Turkish police search for 76 suspects implicated in national exam cheating scandal

Turkish police launch simultaneous operations to detain 76 people suspected of involvement in national exam cheating scandal

Updated Jul 28, 2015

Police authorities launched an operation Monday in order to detain 76 suspects on charges of misconduct in relation to the nationwide state employee entrance exam known as the KPSS.

The investigation regarding the leakage of State Personnel Examination (KPSS) questions and cheating was initially launched by Ankara Chief Prosecutor Yucel Erkman in 2010 after that years’ exam took place.

On March 23, the first round of a fresh investigation conducted by the organized crime unit of the Ankara Police Department listed 82 suspects to be detained over charges of misconduct in 19 different provinces throughout Turkey. Among the 62 who were detained, 32 of the suspects were arrested, while 30 of were released pending judicial proceedings.

In Monday’s operation, 78 suspects were wanted in 21 different provinces and 25 of them were reported to be taken into custody. The detained suspects are expected to be transferred to Ankara for questioning.

Turkish police have said that some of the suspects fled their locations after the a pro-Gulenist social media account known for leaking state information to the public announced the raids on Sunday night. The police are still searching for the suspects on the run.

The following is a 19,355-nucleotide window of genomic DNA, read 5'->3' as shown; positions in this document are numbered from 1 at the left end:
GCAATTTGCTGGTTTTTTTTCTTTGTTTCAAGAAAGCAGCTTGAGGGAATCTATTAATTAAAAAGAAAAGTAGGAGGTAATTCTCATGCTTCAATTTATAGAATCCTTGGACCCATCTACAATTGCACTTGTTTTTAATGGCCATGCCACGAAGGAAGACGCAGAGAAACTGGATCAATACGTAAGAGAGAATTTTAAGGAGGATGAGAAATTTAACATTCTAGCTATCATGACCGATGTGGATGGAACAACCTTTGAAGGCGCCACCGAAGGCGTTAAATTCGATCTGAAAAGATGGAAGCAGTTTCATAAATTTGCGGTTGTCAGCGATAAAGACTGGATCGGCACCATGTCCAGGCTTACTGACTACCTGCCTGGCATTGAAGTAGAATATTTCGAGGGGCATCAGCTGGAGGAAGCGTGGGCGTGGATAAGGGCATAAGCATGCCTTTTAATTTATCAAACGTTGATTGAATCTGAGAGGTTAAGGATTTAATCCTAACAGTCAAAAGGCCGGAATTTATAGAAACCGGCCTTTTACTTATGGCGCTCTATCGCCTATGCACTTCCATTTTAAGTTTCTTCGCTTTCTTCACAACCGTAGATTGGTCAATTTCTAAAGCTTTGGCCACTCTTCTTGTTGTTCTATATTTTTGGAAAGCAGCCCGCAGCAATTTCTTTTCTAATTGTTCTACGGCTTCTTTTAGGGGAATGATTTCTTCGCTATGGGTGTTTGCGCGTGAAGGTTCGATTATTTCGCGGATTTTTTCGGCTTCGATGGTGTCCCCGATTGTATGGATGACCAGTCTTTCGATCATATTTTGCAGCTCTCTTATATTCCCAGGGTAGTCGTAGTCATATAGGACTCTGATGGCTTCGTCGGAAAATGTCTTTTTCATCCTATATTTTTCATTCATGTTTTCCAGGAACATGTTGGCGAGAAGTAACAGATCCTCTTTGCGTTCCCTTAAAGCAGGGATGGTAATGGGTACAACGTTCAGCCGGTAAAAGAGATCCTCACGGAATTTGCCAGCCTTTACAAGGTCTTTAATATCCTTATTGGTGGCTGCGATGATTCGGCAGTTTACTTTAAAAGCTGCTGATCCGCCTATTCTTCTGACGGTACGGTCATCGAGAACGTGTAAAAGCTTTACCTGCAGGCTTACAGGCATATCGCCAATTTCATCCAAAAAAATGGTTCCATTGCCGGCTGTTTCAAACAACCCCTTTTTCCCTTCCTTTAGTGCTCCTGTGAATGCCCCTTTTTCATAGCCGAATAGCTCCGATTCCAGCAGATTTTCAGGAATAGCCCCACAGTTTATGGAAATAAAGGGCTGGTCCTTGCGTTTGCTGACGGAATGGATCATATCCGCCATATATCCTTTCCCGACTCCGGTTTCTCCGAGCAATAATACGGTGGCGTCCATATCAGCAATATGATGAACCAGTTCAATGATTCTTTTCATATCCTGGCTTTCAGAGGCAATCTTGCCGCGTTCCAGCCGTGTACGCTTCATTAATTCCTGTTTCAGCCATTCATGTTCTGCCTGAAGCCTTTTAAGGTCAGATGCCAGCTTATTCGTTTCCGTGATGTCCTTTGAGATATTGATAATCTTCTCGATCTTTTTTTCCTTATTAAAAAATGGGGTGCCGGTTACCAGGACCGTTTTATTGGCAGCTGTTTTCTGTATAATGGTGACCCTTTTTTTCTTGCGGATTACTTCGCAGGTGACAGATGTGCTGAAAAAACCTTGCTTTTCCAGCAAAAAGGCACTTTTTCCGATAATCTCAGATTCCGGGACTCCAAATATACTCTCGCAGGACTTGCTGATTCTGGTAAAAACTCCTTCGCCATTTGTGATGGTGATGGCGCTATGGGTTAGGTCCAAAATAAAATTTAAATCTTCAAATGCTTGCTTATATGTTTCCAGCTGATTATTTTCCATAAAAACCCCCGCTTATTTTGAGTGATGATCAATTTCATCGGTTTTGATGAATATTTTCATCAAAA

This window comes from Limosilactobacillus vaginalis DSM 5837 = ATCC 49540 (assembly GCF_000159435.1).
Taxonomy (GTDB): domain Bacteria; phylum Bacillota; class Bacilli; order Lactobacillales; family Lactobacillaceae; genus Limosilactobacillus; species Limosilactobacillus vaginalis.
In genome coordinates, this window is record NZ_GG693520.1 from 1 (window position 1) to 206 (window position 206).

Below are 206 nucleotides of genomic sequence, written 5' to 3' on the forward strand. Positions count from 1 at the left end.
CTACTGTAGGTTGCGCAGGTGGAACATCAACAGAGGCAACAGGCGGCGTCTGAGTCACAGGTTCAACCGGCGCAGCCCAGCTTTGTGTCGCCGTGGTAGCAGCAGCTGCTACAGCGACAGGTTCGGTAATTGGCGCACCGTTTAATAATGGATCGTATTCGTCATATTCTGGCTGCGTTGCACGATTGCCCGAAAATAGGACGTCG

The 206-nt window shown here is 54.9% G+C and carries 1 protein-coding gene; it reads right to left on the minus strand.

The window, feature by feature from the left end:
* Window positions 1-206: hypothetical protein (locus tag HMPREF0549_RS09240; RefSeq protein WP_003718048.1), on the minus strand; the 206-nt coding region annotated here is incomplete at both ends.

The current probe alleges that members of the Gulen Movement are involved in the leakage of the exam questions and distributed the questions to their followers in order place their own people in key government institutions. Members of the Gulen Movement, which is led by the US-based preacher Fethullah Gulen, are believed to have formed an inner circle - a “Parallel State” - within the government through their influence in the judiciary and the police force.

Gulen Movement members denies the allegations or any involvement over accusations.

In the meantime, over a dozen alleged victims of the 2010 KPSS exam misconduct have filed a motion to intervene in the probe, which suggests the leaked questions unfairly provided the cheaters with higher results at their expense.

TRTWorld and agencies